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  7. Julian Kiverstein & Erik Rietveld (2015). The Primacy of Skilled Intentionality: On Hutto & Satne’s the Natural Origins of Content. Philosophia 43 (3):701-721.
    Following a brief reconstruction of Hutto & Satne’s paper we focus our critical comments on two issues. First we take up H&S’s claim that a non-representational form of ur-intentionality exists that performs essential work in setting the scene for content-involving forms of intentionality. We will take issue with the characterisation that H&S give of this non-representational form of intentionality. Part of our commentary will therefore be aimed at motivating an alternative account of how there can be intentionality without mental content, (...)
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  8. Erik Rietveld (2010). McDowell and Dreyfus on Unreflective Action. Inquiry 53 (2):183-207.
    Within philosophy there is not yet an integrative account of unreflective skillful action. As a starting point, contributions would be required from philosophers from both the analytic and continental traditions. Starting from the McDowell-Dreyfus debate, shared Aristotelian-Wittgensteinian common ground is identified. McDowell and Dreyfus agree about the importance of embodied skills, situation-specific discernment and responsiveness to relevant affordances. This sheds light on the embodied and situated nature of adequate unreflective action and provides a starting point for the development of an (...)
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  9. Erik Rietveld (2012). Bodily Intentionality and Social Affordances in Context. In Fabio Paglieri (ed.), Consciousness in Interaction. !e role of the natural and social context in shaping consciousness. John Benjamins Publishing Company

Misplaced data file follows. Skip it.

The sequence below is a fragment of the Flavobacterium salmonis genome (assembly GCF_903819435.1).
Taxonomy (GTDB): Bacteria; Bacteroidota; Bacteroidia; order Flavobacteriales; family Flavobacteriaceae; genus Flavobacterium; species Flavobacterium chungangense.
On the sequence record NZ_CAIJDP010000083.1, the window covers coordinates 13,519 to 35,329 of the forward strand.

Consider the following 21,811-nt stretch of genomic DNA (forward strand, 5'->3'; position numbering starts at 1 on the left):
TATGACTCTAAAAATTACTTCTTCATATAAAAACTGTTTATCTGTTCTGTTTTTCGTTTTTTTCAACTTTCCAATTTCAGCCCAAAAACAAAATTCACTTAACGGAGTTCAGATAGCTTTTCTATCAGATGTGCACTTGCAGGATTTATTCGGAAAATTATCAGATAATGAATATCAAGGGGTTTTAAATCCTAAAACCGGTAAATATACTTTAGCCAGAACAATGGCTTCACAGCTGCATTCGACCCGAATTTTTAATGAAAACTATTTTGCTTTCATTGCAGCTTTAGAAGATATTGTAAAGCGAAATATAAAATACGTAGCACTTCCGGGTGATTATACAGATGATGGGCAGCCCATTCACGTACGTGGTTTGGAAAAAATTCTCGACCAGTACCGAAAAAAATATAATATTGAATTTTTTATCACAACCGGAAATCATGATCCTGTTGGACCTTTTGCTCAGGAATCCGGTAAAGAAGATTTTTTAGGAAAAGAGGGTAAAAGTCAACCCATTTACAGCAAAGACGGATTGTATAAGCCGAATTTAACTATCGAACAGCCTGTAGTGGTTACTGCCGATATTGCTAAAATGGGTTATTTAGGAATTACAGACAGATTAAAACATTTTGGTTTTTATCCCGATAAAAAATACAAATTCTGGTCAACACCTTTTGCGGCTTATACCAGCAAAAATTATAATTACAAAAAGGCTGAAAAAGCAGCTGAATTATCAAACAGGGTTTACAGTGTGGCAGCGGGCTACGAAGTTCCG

There are important structural similarities in the way that animals and humans engage in unreflective activities, including unreflective social interactions in the case of higher animals. Firstly, it is a form of unreflective embodied intelligence that is ‘motivated’ by the situation. Secondly, both humans and non-human animals are responsive to ‘affordances’ (Gibson 1979); to possibilities for action offered by an environment. Thirdly, both humans and animals are selectively responsive to one affordance rather than another. Social affordances are a subcategory of (...)
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  10. Erik Rietveld (2008). The Skillful Body as a Concernful System of Possible Actions: Phenomena and Neurodynamics. Theory & Psychology 18 (3):341-361.
    For Merleau-Ponty,consciousness in skillful coping is a matter of prereflective ‘I can’ and not explicit ‘I think that.’ The body unifies many domain-specific capacities. There exists a direct link between the perceived possibilities for action in the situation (‘affordances’) and the organism’s capacities. From Merleau-Ponty’s descriptions it is clear that in a flow of skillful actions, the leading ‘I can’ may change from moment to moment without explicit deliberation. How these transitions occur, however, is less clear. Given that Merleau-Ponty suggested (...)
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  11. Sanneke de Haan, Erik Rietveld & Damiaan Denys (forthcoming). Being Free by Losing Control: What Obsessive-Compulsive Disorder Can Tell Us About Free Will. In Walter Glannon (ed.), Free Will and the Brain: Neuroscientific, Philosophical, and Legal Perspectives on Free Will.
    According to the traditional Western concept of freedom, the ability to exercise free will depends on the availability of options and the possibility to consciously decide which one to choose. Since neuroscientific research increasingly shows the limits of what we in fact consciously control, it seems that our belief in free will and hence in personal autonomy is in trouble. -/- A closer look at the phenomenology of Obsessive-Compulsive Disorder (OCD) gives us reason to doubt the traditional concept of freedom (...)
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  12.  95